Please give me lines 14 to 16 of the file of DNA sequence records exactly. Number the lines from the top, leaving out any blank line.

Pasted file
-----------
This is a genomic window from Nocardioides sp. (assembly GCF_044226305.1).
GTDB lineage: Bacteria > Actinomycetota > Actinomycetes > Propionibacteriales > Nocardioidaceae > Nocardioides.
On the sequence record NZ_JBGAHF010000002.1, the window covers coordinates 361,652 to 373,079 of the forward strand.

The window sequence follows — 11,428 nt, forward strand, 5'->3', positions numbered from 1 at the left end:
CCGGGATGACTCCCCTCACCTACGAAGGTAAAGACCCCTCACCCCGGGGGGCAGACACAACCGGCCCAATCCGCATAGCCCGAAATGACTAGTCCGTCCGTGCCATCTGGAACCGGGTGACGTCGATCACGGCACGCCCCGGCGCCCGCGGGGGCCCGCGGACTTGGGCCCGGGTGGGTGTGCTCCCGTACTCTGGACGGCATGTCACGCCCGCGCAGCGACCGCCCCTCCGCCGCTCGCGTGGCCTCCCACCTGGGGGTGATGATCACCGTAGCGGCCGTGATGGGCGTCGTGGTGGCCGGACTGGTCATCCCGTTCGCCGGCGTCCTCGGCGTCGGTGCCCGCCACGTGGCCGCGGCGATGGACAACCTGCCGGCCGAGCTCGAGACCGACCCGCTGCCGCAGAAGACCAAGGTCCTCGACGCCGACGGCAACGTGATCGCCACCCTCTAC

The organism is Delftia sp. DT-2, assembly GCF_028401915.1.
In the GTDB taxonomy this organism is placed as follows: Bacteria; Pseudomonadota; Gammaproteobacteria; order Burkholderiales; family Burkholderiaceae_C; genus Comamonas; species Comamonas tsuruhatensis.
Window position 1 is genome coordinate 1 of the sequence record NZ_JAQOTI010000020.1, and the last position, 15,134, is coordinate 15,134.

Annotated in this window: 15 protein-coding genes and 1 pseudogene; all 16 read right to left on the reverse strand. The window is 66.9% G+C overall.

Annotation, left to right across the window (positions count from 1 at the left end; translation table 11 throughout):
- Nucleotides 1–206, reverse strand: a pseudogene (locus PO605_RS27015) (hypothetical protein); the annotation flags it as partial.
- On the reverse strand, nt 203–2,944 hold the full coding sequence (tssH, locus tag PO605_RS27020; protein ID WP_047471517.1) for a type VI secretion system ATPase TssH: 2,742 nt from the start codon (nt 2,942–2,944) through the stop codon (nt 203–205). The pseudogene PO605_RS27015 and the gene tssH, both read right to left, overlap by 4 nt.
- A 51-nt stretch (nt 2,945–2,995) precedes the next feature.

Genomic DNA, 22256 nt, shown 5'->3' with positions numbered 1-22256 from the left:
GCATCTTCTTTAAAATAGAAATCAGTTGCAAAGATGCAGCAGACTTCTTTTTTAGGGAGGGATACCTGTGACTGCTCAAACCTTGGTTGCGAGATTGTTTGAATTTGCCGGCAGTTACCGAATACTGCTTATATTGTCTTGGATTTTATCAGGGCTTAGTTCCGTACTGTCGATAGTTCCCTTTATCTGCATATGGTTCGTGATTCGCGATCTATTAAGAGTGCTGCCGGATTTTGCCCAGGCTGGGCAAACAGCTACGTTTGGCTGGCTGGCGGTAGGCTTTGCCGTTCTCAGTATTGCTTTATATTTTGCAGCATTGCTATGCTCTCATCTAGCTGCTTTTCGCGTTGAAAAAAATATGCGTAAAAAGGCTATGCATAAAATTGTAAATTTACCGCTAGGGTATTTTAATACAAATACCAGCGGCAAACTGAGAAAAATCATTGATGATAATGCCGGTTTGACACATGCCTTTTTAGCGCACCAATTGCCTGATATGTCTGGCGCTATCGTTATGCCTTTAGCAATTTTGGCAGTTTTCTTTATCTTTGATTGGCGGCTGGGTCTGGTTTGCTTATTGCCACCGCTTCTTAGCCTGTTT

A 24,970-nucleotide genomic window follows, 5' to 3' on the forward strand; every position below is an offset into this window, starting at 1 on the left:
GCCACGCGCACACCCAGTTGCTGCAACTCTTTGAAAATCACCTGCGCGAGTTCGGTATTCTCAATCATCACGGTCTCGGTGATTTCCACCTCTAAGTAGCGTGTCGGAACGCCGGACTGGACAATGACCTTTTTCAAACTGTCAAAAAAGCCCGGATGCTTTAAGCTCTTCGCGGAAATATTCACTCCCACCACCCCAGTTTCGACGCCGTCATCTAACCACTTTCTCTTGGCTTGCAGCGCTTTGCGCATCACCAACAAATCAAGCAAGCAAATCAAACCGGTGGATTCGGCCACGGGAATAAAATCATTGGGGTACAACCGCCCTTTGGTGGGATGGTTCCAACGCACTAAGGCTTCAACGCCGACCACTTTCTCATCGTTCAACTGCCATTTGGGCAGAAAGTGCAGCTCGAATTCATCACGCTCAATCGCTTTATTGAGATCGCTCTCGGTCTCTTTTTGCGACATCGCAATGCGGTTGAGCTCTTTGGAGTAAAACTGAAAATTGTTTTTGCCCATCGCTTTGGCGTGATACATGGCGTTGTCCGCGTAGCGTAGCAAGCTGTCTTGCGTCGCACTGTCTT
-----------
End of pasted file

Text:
Genomic DNA, 22256 nt, shown 5'->3' with positions numbered 1-22256 from the left:
GCATCTTCTTTAAAATAGAAATCAGTTGCAAAGATGCAGCAGACTTCTTTTTTAGGGAGGGATACCTGTGACTGCTCAAACCTTGGTTGCGAGATTGTTTGAATTTGCCGGCAGTTACCGAATACTGCTTATATTGTCTTGGATTTTATCAGGGCTTAGTTCCGTACTGTCGATAGTTCCCTTTATCTGCATATGGTTCGTGATTCGCGATCTATTAAGAGTGCTGCCGGATTTTGCCCAGGCTGGGCAAACAGCTACGTTTGGCTGGCTGGCGGTAGGCTTTGCCGTTCTCAGTATTGCTTTATATTTTGCAGCATTGCTATGCTCTCATCTAGCTGCTTTTCGCGTTGAAAAAAATATGCGTAAAAAGGCTATGCATAAAATTGTAAATTTACCGCTAGGGTATTTTAATACAAATACCAGCGGCAAACTGAGAAAAATCATTGATGATAATGCCGGTTTGACACATGCCTTTTTAGCGCACCAATTGCCTGATATGTCTGGCGCTATCGTTATGCCTTTAGCAATTTTGGCAGTTTTCTTTATCTTTGATTGGCGGCTGGGTCTGGTTTGCTTATTGCCACCGCTTCTTAGCCTGTTT

A 24,970-nucleotide genomic window follows, 5' to 3' on the forward strand; every position below is an offset into this window, starting at 1 on the left: